South Carolina's governor on Thursday ordered an end to the state's participation in all federal COVID-19 pandemic-related unemployment benefit programs, citing workforce shortages.
The move will be effective on June 30, whereby the state will opt out of six federal COVID-19 pandemic unemployment programs that it had previously chosen to participate in.
"Since the Biden Admin and Congress appear to have no comprehension of the damage being done, the State of South Carolina must take action," he said.
"What was intended to be short-term financial assistance for the vulnerable and displaced during the height of the pandemic has turned into a dangerous federal entitlement, incentivizing and paying workers to stay at home rather than encouraging them to return to the workplace," he wrote.
- Pandemic Unemployment Assistance (PUA)
- Pandemic Emergency Unemployment Compensation (PEUC)
- Federal Pandemic Unemployment Compensation (FPUC)
- Mixed Earner Unemployment Compensation (MEUC)
- Emergency Unemployment Relief for Governmental Entities and Non-profit Organizations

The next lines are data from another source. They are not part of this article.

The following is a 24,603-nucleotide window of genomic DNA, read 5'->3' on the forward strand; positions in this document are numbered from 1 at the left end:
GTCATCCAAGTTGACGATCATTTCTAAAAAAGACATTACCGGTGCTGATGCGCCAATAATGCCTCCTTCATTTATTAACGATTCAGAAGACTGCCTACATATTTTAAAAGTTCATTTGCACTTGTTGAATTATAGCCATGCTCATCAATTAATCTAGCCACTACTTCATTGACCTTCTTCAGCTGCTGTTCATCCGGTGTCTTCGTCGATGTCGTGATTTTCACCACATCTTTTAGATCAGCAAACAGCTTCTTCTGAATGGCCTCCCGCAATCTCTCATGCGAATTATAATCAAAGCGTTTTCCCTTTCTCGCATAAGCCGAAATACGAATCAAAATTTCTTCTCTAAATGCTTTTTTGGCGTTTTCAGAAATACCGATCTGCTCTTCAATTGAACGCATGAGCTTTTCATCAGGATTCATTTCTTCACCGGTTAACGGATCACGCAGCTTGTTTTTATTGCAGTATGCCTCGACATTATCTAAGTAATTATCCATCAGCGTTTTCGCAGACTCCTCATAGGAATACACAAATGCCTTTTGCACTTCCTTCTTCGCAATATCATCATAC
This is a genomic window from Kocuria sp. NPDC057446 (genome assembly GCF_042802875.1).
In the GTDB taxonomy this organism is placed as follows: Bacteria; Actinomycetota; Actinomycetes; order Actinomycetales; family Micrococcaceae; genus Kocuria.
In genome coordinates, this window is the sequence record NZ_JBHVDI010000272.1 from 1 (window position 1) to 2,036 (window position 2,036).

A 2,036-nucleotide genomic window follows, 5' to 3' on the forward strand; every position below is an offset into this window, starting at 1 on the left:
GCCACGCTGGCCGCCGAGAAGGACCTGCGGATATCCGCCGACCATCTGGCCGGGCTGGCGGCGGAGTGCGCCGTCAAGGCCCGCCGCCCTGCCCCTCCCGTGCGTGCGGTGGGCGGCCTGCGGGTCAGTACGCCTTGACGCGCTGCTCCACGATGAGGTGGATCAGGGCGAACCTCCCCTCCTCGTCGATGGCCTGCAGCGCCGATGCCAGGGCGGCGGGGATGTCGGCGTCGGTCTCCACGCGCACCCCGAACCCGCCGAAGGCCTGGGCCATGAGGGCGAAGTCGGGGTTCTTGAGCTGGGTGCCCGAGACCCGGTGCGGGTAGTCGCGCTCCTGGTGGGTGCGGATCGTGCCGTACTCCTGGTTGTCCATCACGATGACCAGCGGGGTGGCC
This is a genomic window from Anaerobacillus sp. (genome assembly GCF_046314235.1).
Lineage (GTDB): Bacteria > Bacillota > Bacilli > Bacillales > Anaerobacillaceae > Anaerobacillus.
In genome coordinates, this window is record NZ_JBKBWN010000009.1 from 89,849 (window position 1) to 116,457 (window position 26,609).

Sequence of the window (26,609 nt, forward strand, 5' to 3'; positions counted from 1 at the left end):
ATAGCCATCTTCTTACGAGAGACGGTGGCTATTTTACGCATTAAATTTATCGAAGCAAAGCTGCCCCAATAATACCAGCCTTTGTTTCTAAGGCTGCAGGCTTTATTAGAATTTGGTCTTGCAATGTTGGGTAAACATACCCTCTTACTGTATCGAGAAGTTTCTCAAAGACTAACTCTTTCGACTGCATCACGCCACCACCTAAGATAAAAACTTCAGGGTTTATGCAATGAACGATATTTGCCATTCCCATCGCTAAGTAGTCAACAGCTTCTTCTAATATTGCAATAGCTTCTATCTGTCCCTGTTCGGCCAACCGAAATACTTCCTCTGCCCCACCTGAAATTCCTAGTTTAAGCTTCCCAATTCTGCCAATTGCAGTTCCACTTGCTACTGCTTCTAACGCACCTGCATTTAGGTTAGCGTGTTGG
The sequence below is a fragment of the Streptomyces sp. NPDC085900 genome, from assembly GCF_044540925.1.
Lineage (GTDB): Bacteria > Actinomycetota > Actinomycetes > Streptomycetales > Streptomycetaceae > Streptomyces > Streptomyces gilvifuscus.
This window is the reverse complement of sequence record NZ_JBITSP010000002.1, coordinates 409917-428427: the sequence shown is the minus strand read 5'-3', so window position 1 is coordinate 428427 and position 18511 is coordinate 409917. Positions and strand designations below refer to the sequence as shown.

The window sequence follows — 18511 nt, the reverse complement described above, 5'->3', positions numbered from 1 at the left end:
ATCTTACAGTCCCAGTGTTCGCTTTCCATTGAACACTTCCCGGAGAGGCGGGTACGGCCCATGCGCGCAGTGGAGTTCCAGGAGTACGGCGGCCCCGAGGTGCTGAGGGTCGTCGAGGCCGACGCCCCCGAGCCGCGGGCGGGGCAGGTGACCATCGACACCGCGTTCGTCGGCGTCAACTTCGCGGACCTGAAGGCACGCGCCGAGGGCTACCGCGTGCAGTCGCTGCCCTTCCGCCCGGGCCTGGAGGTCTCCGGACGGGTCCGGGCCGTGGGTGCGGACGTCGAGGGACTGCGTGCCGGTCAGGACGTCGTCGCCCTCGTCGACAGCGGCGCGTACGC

- Temporary Federal Funding of the First Week of Compensable Regular Unemployment for States with No Waiting Week
"While the federal funds supported our unemployed workers during the peak of COVID-19, we fully agree that reemployment is the best recovery plan for South Carolinians and the economic health of the state. Last week’s initial claims numbers were the lowest since the pandemic began, and employers around the state are eager to hire and anxious to get South Carolina back to business."
The move makes South Carolina the second U.S. state to end the expanded unemployment benefits. Montana was the first state to do so, with Gov. Greg Gianforte announcing on May 4 that the state would opt out of all federal COVID-19 unemployment programs, effective June 27.
In addition to opting out of federal unemployment programs, Gianforte also announced that the state will use federal funds authorized under President Joe Biden's $1.9 trillion American Rescue Plan Act to give "return to work bonuses" to unemployed people who rejoin the workforce and stay employed for at least one month.